Any idea how much this test would cost to take? Have found a test centre down here in Okinawa but no online registration is available, unlike other areas in Japan.
Okinawa eh? Well, I can tell you for sure that you need to take two separate tests, and each one costs ~20,000 yen.
Also, I just tried to book online for somewhere in Okinawa and found one place called IT College in Naha city. If you use the Pearson Vue website (link in the article) to handle the booking it can all be arranged online and in English, and you just turn up on the day at the test centre and say you have an appointment – no need to contact the test centre as it will all be handled electronically. I must say how impressed I was with the ease of the whole thing, as I personally hate calling people up and speaking Japanese.
@Michael and John: why not get a practice test from uCertify (http://www.ucertify.com/certifications/CompTIA/a-plus-2006.html)? They guarantee you a pass or your money back if buy the full practice suite (~6000 yen), and it’s a great tool for gauging your ability before shelling out to take the real thing. At least download their trial and do a mini practice test!]
Good luck all!
By the way, if you do decide to use uCertify (as I’m seriously considering for prepation for the Network+ exam) use the code MICAND for a 10% discount!
I see it now! At work Firefox was blocking the menu on the right hand side of the Pearson page. So you say it would be 40,000 in total for the essentials plus extra one? That’s not bad, and I might considering I’ve an unprofessional but pretty long IT background and got 9 out of 10 in the practice test.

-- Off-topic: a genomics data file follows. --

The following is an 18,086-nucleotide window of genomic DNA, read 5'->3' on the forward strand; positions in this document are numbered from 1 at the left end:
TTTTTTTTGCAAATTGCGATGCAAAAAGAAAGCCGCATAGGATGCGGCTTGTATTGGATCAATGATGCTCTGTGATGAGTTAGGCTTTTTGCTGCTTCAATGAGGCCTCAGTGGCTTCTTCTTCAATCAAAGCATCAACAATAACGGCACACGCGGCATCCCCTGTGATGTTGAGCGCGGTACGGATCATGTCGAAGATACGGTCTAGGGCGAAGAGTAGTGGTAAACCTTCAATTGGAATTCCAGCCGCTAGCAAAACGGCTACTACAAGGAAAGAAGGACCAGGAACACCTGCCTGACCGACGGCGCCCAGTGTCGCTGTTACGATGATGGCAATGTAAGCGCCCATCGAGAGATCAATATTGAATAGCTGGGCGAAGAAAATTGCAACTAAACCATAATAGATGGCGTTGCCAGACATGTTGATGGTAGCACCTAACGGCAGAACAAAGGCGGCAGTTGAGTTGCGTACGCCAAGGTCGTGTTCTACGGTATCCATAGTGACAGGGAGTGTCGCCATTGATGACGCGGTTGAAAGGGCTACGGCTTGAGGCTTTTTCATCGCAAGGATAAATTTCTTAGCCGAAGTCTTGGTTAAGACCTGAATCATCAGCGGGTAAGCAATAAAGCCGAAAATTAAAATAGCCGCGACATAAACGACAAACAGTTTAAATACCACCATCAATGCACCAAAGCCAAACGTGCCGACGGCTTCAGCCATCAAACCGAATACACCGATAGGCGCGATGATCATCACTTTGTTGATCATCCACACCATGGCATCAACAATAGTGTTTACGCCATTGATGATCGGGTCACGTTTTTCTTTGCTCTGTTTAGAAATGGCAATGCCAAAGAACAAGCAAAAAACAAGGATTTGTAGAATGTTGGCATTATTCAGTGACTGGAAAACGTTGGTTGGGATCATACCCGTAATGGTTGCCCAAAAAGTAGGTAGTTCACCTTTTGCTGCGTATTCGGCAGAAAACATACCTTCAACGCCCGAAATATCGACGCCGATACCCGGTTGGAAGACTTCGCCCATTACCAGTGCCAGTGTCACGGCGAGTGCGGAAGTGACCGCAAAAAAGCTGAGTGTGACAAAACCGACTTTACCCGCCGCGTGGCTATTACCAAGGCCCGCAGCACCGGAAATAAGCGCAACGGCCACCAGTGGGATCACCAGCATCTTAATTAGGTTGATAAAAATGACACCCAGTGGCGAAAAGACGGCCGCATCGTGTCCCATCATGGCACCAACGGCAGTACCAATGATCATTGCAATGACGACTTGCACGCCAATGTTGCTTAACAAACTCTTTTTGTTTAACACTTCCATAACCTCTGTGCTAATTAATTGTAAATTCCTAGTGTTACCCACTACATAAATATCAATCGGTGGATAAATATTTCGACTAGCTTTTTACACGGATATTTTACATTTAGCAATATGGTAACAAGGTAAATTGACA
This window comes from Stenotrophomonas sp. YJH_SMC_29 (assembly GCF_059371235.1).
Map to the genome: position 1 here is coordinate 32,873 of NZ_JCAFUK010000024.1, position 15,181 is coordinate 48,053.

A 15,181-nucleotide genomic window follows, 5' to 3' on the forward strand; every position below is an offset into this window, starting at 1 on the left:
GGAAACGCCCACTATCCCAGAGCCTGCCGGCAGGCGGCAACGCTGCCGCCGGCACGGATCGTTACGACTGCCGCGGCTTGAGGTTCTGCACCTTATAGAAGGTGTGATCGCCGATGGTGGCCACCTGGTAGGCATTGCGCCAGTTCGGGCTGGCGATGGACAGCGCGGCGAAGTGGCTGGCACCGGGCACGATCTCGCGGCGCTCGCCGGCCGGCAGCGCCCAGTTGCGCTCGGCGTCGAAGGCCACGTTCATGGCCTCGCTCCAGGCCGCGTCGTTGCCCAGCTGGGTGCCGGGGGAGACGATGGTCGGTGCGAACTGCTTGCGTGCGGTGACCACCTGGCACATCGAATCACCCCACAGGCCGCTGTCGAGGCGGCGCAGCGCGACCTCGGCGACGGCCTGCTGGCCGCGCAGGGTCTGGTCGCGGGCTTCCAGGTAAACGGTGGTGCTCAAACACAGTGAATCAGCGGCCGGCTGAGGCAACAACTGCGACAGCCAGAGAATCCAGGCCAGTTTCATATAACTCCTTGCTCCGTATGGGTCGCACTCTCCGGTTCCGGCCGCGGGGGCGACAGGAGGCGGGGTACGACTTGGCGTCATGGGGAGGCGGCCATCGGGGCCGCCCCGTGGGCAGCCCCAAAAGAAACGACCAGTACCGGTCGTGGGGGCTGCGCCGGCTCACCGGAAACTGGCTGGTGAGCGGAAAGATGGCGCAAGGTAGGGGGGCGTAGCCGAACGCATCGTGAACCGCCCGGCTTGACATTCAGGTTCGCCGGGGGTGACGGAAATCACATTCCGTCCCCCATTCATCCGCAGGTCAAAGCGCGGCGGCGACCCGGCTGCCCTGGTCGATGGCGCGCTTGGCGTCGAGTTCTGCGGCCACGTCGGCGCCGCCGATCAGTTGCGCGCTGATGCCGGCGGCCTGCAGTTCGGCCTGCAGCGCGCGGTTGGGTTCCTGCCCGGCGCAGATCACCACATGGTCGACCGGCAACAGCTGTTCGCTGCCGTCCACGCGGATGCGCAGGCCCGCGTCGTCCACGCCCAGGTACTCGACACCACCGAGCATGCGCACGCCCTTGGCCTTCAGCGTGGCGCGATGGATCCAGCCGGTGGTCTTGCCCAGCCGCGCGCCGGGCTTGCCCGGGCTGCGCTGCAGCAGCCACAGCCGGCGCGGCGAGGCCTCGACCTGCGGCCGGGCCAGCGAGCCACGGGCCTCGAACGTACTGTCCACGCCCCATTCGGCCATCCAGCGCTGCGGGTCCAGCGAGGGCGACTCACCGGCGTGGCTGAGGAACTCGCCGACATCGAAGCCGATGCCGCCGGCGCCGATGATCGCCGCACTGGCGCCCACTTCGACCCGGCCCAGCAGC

Any idea if it will help my chances here in Japan of getting employment?
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I think combined with JLPT 1/2 it would certainly get you into the IT industry here, at least an entry level position as a support engineer from which to work your way up. Without Japanese ability, you’d have to be able to demonstrate a really high level of technical skill in some kind of programming or database stuff.
I’ve had a couple of interviews this month with a major foreign IT solutions provider here after randomly sending them my CV, and they said that bilingual staff with IT skills are very much in demand and always will be. Fingers crossed I will have an awesome new job by next month, but I don’t want to give too much away until it’s definite!
Well good luck for you. Despite being here in Japan over 4 and a half years, I’m a little ashamed to say my Japanese is still rather Tarzan-like.
I did the CCNA at the end of last year. Haven’t gone hard core looking for jobs, but I didn’t get any responses to the emails I sent out.
On Yahoo auctions you can pick up routers and switches at reasonable prices if you go for the older models.
Although I didn’t get a job out of it, I’ve got my home network humming!
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Nice one! I think cold- emailing companies isn’t a great way to go about job hunting though – perhaps you should add your profile to some job sites like daijob.com and try applying online for a couple of positions there. How is your Japanese level? I’m pretty sure with JLPT2 and CCNA you could get a 400,000 yen+ /month entry level…
Thanks for the tip, hadnt thought about looking for routers on yahoo~
Thanks for the suggestion Jamie. I’ve been kind of half arsed in my search for a “proper job” because I’m not sure if that’s what I really want. I like having time to do my own thing as an ALT.
Japanese-wise after 6 years I could be fluent but in reality I’m not. I got JLPT 2 a few years ago but have literally done no studying for about a year.
Andrew Cowan’s latest blog post is…Send money from Japan
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I realize this is an old post. I’m with CompTIA, and we are looking at developing A+ training videos for Japan. We’re in search of a CompTIA-certified A+ instructor, who is a native Japanese speaker. I was wondering if you have come across any good instructors in Japan for CompTIA certifications? Thank you!